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I am currently trying to implement a GS2 (Gonzalez-Schlegel second order) IRC algorithm in a python code. I am following the original paper ref(1).

The main problem is in the constrained optimisation step of the GS2 algorithm. In this step, the geometry optimisation is done by holding the distance of the coordinates (euclidean distance) constant from the coordinates of a pivot point (fixed throughout optimisation).

I will reproduce the main equations for the GS2 constrained optimisation step here: $$p' = x' - x^* \tag{1}$$ $$\Delta x = x - x'\tag{2}$$ $$p = p' + \Delta x = x - x^* \tag{3}$$

where $x'$ and $x$ are the old and new coordinates for the constrained optimisation; $x^*$ is the pivot point that is constant. The $p'$ and $p$ similarly are the vectors from the old and new coordinates to the pivot point, respectively.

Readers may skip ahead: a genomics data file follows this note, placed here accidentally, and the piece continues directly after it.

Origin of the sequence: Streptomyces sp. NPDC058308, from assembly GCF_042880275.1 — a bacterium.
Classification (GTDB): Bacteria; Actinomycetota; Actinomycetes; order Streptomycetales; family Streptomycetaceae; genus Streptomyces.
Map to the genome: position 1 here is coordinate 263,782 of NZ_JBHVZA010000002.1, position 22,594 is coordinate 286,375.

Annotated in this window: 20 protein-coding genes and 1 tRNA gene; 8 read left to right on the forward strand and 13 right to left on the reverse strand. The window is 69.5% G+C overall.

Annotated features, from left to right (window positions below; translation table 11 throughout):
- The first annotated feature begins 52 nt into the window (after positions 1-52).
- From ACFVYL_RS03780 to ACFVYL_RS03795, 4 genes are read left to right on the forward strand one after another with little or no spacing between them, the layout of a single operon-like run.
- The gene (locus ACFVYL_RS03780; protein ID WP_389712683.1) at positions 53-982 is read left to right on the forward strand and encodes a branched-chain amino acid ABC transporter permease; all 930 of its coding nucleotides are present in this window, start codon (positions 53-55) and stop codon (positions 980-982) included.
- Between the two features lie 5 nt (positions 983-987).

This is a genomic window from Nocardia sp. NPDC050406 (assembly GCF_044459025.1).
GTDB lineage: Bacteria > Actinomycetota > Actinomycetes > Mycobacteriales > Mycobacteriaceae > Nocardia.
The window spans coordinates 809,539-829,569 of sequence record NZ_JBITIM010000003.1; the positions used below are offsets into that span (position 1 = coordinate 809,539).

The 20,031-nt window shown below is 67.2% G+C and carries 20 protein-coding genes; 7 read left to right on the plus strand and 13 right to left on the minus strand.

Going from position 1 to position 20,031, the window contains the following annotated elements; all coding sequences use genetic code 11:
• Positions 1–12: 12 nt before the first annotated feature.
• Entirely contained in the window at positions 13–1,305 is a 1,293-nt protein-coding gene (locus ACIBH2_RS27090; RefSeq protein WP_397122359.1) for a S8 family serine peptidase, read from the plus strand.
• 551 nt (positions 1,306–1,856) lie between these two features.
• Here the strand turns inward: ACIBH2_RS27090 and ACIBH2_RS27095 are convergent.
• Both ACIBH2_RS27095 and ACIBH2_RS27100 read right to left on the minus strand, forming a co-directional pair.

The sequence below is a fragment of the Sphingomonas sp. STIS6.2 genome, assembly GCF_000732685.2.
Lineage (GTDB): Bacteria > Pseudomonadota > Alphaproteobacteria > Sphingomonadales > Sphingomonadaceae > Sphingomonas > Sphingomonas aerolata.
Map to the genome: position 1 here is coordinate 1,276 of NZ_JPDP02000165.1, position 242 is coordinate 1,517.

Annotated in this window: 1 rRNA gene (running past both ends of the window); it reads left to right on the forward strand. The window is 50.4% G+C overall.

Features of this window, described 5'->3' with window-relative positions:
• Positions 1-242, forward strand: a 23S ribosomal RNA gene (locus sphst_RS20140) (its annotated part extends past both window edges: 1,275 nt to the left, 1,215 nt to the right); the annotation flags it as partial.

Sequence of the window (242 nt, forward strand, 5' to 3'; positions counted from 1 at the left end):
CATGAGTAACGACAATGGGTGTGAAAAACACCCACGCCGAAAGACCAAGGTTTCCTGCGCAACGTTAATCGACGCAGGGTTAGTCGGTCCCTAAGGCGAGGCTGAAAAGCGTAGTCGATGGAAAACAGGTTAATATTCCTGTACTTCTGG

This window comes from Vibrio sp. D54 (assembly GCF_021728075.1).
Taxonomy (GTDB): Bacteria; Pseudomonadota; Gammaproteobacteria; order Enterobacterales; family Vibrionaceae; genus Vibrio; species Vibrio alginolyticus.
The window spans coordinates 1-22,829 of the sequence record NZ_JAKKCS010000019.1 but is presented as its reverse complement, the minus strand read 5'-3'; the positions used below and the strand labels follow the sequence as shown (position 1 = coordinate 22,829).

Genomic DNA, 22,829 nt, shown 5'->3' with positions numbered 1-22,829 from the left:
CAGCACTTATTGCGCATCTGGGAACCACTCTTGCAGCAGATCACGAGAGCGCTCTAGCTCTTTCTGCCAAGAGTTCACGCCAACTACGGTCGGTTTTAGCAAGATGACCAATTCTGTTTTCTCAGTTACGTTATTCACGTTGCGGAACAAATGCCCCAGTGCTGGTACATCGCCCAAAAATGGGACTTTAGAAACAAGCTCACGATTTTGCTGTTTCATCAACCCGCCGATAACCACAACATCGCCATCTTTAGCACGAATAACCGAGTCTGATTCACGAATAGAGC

The energy is minimised under the constraint $p^T\cdot p = k$ (where k is some fixed scalar number). This is equivalent to optimization on the surface of a hypersphere. They express the optimisation problem with a Lagrange multiplier form: $$L = E' + g^T \cdot \Delta x + \frac{1}{2} \Delta x^T\cdot H \cdot \Delta x - \frac{1}{2} \lambda [p^T\cdot p - k]\tag{4}$$

Where the potential energy surface is expressed as a truncated Taylor series (as normal for QM stuff) and the $g$ and $H$ are the gradient vector and Hessian matrix as usual.

What I don't understand here is the half sign in front of the Lagrange muliplier $\lambda$.

Also, after this, they mention that at convergence, that $$\Delta x = - (H - \lambda I)^{-1} \cdot (g- \lambda p')\tag{5}$$

They then put that expression into the expression for $p$ (eqn. 3) and find the $\lambda$ (by doing a bracketing 1D scalar root search) for which the $\Delta x$ satisfies the constraint.